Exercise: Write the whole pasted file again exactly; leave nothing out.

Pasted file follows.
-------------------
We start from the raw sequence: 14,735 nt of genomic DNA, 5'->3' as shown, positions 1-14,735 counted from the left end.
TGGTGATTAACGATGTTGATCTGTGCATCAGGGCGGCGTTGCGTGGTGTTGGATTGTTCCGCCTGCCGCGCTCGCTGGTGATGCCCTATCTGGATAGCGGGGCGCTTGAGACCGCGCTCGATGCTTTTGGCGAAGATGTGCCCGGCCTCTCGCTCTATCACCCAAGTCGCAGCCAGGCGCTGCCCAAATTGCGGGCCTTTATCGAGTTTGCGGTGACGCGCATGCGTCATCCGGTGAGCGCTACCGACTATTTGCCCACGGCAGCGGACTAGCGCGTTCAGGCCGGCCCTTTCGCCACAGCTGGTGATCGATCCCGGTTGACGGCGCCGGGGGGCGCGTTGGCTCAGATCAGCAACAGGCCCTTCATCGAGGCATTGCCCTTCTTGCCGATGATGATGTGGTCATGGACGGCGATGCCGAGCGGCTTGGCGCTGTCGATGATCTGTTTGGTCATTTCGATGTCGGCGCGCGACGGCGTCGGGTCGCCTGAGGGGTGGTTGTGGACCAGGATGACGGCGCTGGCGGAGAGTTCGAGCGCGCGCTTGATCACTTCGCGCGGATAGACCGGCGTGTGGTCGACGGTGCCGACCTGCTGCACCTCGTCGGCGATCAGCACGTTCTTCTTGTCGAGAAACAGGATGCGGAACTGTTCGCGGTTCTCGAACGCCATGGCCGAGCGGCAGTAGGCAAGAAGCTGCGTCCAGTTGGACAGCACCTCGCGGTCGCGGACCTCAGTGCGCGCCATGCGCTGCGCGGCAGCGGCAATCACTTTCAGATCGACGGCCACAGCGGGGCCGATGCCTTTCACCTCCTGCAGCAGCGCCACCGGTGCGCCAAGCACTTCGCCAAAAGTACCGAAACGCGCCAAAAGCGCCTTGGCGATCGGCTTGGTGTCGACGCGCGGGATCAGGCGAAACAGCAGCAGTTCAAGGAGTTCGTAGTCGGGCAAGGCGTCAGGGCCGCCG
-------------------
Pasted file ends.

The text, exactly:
We start from the raw sequence: 14,735 nt of genomic DNA, 5'->3' as shown, positions 1-14,735 counted from the left end.
TGGTGATTAACGATGTTGATCTGTGCATCAGGGCGGCGTTGCGTGGTGTTGGATTGTTCCGCCTGCCGCGCTCGCTGGTGATGCCCTATCTGGATAGCGGGGCGCTTGAGACCGCGCTCGATGCTTTTGGCGAAGATGTGCCCGGCCTCTCGCTCTATCACCCAAGTCGCAGCCAGGCGCTGCCCAAATTGCGGGCCTTTATCGAGTTTGCGGTGACGCGCATGCGTCATCCGGTGAGCGCTACCGACTATTTGCCCACGGCAGCGGACTAGCGCGTTCAGGCCGGCCCTTTCGCCACAGCTGGTGATCGATCCCGGTTGACGGCGCCGGGGGGCGCGTTGGCTCAGATCAGCAACAGGCCCTTCATCGAGGCATTGCCCTTCTTGCCGATGATGATGTGGTCATGGACGGCGATGCCGAGCGGCTTGGCGCTGTCGATGATCTGTTTGGTCATTTCGATGTCGGCGCGCGACGGCGTCGGGTCGCCTGAGGGGTGGTTGTGGACCAGGATGACGGCGCTGGCGGAGAGTTCGAGCGCGCGCTTGATCACTTCGCGCGGATAGACCGGCGTGTGGTCGACGGTGCCGACCTGCTGCACCTCGTCGGCGATCAGCACGTTCTTCTTGTCGAGAAACAGGATGCGGAACTGTTCGCGGTTCTCGAACGCCATGGCCGAGCGGCAGTAGGCAAGAAGCTGCGTCCAGTTGGACAGCACCTCGCGGTCGCGGACCTCAGTGCGCGCCATGCGCTGCGCGGCAGCGGCAATCACTTTCAGATCGACGGCCACAGCGGGGCCGATGCCTTTCACCTCCTGCAGCAGCGCCACCGGTGCGCCAAGCACTTCGCCAAAAGTACCGAAACGCGCCAAAAGCGCCTTGGCGATCGGCTTGGTGTCGACGCGCGGGATCAGGCGAAACAGCAGCAGTTCAAGGAGTTCGTAGTCGGGCAAGGCGTCAGGGCCGCCG